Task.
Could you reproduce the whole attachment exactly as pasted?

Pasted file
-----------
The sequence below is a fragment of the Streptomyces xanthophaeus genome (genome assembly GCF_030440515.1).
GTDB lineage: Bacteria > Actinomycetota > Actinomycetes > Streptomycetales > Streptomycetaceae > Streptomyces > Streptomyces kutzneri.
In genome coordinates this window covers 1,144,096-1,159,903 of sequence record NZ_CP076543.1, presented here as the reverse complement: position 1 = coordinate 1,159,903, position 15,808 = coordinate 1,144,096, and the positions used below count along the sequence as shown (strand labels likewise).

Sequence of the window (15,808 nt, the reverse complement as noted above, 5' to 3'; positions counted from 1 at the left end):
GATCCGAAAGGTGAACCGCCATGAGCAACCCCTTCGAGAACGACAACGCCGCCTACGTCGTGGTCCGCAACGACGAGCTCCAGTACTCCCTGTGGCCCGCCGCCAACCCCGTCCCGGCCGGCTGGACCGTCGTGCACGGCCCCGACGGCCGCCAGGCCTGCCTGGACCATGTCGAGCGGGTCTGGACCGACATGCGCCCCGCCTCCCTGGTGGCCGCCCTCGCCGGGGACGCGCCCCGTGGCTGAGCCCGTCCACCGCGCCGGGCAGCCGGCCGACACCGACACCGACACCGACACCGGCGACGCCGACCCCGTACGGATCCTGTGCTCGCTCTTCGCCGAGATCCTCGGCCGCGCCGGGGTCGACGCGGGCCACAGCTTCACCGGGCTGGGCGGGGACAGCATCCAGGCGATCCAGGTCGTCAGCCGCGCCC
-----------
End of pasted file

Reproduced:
The sequence below is a fragment of the Streptomyces xanthophaeus genome (genome assembly GCF_030440515.1).
GTDB lineage: Bacteria > Actinomycetota > Actinomycetes > Streptomycetales > Streptomycetaceae > Streptomyces > Streptomyces kutzneri.
In genome coordinates this window covers 1,144,096-1,159,903 of sequence record NZ_CP076543.1, presented here as the reverse complement: position 1 = coordinate 1,159,903, position 15,808 = coordinate 1,144,096, and the positions used below count along the sequence as shown (strand labels likewise).

Sequence of the window (15,808 nt, the reverse complement as noted above, 5' to 3'; positions counted from 1 at the left end):
GATCCGAAAGGTGAACCGCCATGAGCAACCCCTTCGAGAACGACAACGCCGCCTACGTCGTGGTCCGCAACGACGAGCTCCAGTACTCCCTGTGGCCCGCCGCCAACCCCGTCCCGGCCGGCTGGACCGTCGTGCACGGCCCCGACGGCCGCCAGGCCTGCCTGGACCATGTCGAGCGGGTCTGGACCGACATGCGCCCCGCCTCCCTGGTGGCCGCCCTCGCCGGGGACGCGCCCCGTGGCTGAGCCCGTCCACCGCGCCGGGCAGCCGGCCGACACCGACACCGACACCGACACCGGCGACGCCGACCCCGTACGGATCCTGTGCTCGCTCTTCGCCGAGATCCTCGGCCGCGCCGGGGTCGACGCGGGCCACAGCTTCACCGGGCTGGGCGGGGACAGCATCCAGGCGATCCAGGTCGTCAGCCGCGCCC